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The physical machine, consisting of electronic circuits, is called the hardware. It consists of several major units: the Central Processing Unit (CPU), Main Memory, Secondary Memory and Peripherals.
The CPU is the major component of a computer; the ``electronic brain'' of the machine. It consists of the electronic circuits needed to perform operations on the data. Main Memory is where programs that are currently being executed as well as their data are stored. The CPU fetches program instructions in sequence, together with the required data, from Main Memory and then performs the operation specified by the instruction. Information may be both read from and written to any location in Main Memory so the devices used to implement this block are called random access memory chips (RAM). The contents of Main Memory (often simply called memory) are both temporary (the programs and data reside there only when they are needed) and volatile (the contents are lost when power to the machine is turned off).
The Secondary Memory provides more long term and stable storage for both programs and data. In modern computing systems this Secondary Memory is most often implemented using rotating magnetic storage devices, more commmonly called disks (though magnetic tape may also be used); therefore, Secondary Memory is often referred to as the disk. The physical devices making up Secondary Memory, the disk drives, are also known as mass storage devices because relatively large amounts of data and many programs may be stored on them.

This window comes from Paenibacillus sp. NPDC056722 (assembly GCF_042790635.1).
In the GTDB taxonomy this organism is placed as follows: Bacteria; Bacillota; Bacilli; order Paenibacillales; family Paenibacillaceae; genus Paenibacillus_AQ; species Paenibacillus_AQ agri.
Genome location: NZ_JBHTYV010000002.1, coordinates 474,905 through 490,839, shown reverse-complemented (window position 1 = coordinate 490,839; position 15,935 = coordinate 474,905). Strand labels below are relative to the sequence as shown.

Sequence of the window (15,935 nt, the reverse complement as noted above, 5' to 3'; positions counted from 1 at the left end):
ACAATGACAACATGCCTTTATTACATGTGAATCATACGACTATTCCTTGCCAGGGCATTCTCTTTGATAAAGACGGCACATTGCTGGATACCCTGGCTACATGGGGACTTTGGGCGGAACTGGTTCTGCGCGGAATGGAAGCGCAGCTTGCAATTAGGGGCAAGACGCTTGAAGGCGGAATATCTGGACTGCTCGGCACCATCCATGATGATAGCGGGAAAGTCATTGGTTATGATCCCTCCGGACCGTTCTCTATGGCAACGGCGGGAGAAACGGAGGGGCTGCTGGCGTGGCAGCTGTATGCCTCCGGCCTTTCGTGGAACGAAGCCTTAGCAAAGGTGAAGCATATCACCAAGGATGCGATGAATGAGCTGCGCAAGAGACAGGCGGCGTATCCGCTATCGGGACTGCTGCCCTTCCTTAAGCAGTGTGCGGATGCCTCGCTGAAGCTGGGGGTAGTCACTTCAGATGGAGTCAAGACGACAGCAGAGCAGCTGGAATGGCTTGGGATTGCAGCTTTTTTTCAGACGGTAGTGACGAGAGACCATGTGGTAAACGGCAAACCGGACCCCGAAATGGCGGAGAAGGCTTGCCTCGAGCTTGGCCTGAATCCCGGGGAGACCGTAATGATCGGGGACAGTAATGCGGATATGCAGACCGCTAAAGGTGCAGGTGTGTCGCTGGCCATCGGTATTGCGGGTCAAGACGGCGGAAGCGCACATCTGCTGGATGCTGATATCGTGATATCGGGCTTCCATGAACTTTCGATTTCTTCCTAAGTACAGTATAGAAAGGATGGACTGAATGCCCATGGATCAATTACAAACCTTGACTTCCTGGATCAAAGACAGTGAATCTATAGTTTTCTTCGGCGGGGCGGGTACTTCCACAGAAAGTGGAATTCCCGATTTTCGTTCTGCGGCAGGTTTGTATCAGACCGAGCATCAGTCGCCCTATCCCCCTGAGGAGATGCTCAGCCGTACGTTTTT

The disk drives making up Secondary Memory are one form of Input/Output (I/O) device since they provide a means for information to be brought into (input) and taken out of (output) the CPU and its memory. Other forms of I/O devices which transfer information between humans and the computer are represented by the Peripherals box in Figure 1.1. These Peripherals include of devices such as terminals -- a keyboard (and optional mouse) for input and a video screen for output, high-speed printers, and possibly floppy disk drives and tape drives for permanent, removable storage of data and programs. Other I/O devices may include high-speed optical scanners, plotters, multiuser and graphics terminals, networking hardware, etc. In general, these devices provide the physical interface between the computer and its environment by allowing humans or even other machines to communicate with the computer.